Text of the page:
Not too long ago, medical and European ethics entered the global spotlight when a boy named Charlie was denied experimental treatment that had a possible chance to cure him. Since the boy was too little to decide for himself, the parents were attempting to take action. However, the state denied their request for treatment and even went so far as to deny them the opportunity to see their child.
Table of Contents
- Brief Overview
- Moral Rating
- Story Analysis
- Analysis with Spoilers
- Fan Art
Table of Contents
- Background for this article
- Moral Background
- Interpreting the Constitution
- Intentions of Copyrights
- Society by Said Interpretation
- From the Wicked Depths of Capitalism
- Creativity Might Be a Joke
- Privilege, not Right
Appendix: Letter of Thomas Jefferson to Isaac McPherson
I thought I’d right my own fractal program, since I like fractals so much. Unfortunately the engine I use (or more precisely, my hardware), can’t handle too much. It’s better to draw things on an image, but even that takes a long time. This week in programming, I learned about optimizing algorithms for drawing to the screen… okay, forget it. The traditional way is better, but I end up having to draw a ton of cubes. So here we go…
For some time, I’ve wanted to make a fractal generator… but have more control over how the fractals are drawn and control that is less confusing than most fractal programs make it. Also, rendering fractals is very time consuming since fractals are point clouds. Those reasons are why people don’t use them for what I’d like to do: making 3D maps (for game worlds and such). My recent CS ventures now include writing a software (called “Flicks” for now) that applies transforms to a set of points (which I will use as vertices for models – after I figure out how to optimally connect them). In this way, I can generate interesting (but controlled-shape) 3D worlds without slowing down my machine to generate a point cloud.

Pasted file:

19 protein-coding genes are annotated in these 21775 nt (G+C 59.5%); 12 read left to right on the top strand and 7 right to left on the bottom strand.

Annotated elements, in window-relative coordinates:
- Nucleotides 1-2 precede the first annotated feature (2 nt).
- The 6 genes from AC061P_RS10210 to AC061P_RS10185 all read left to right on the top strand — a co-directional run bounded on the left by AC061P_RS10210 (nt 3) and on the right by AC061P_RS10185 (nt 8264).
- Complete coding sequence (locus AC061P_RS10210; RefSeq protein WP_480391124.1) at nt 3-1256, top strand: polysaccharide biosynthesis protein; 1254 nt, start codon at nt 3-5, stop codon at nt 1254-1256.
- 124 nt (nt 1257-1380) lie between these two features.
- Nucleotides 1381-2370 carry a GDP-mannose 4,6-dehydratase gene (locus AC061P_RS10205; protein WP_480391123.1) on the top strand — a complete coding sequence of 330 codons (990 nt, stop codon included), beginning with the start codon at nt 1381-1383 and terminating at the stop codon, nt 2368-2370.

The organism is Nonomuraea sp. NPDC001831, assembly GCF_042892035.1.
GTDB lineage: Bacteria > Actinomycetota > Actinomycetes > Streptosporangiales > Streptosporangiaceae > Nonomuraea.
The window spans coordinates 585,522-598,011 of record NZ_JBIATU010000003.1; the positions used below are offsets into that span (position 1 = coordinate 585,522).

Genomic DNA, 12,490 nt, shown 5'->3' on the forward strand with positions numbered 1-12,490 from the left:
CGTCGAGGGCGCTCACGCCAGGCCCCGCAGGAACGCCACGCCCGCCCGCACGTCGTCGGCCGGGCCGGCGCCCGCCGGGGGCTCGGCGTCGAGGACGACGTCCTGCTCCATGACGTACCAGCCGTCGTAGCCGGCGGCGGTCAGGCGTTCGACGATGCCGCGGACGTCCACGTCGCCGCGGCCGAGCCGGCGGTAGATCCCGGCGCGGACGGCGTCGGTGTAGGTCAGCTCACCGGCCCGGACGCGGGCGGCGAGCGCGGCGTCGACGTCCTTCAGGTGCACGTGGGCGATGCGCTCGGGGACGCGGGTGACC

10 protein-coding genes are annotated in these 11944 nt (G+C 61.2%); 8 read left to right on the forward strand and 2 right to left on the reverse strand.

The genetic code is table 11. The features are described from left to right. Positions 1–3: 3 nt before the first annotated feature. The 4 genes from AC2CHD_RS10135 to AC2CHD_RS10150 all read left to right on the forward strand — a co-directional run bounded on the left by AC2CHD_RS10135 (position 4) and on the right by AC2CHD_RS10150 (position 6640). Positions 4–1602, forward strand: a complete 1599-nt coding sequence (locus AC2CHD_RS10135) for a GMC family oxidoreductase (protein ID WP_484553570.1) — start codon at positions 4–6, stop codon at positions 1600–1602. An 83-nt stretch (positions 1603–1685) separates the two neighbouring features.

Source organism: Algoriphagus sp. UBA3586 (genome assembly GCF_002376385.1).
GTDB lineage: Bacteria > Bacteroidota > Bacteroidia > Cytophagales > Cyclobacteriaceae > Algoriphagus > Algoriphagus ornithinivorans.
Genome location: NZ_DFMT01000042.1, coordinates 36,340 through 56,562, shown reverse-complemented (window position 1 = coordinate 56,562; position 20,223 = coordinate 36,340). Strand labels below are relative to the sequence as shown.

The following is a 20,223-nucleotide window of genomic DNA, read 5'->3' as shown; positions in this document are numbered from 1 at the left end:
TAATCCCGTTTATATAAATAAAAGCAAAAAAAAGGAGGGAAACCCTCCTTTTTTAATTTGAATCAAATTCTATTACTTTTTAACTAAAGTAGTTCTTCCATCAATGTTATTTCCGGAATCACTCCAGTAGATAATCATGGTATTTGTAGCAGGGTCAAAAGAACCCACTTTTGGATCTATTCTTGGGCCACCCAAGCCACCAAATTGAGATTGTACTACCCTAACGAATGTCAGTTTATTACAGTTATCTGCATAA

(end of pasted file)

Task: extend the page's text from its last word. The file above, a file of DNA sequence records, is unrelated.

Whenever people are arguing a controversial topic related to science, someone will invariably bring up the word “theory”. This word is highly misused, so let me give you a couple definitions you need to know:
According to Greek myth, Pandora was given a box by the gods that was full of evil. But Pandora was curious and, in order to satisfy that natural curiosity, opened the box. The literal story may not be a historical event, but it is an analogy for much of human technology. With every new piece of science and technology, we behold at the same time a treasure chest and a Pandora’s box. Both are opened simultaneously. The question we need to ask ourselves is not whether what is inside the treasure chest outweighs the disadvantages of opening the Pandora’s box; the question we need to ask is whether we can bear to live with what is inside that Pandora’s box.
Ever since Concordes were abandoned, there hasn’t been much talk in daily society about aircraft traveling high speed. Most of the time, the aviation industry is overshadowed by the computer industry. Really, who can ignore Apple and Microsoft shoving gadgets in one’s face. Nevertheless, the industry has been very active. Since World War 2, nations have realized the benefits of air superiority. Critically important to air superiority is the ability to go fast. If you can move faster than your opponent can shoot, you can hit him quicker or get away from him more easily. That’s the thought behind some of the recent developments in aviation.
This article will discuss supersonic airplanes and technology, including recent developments, design, and considerations. This is a technical article and thus will not discuss the political implications of such aircraft.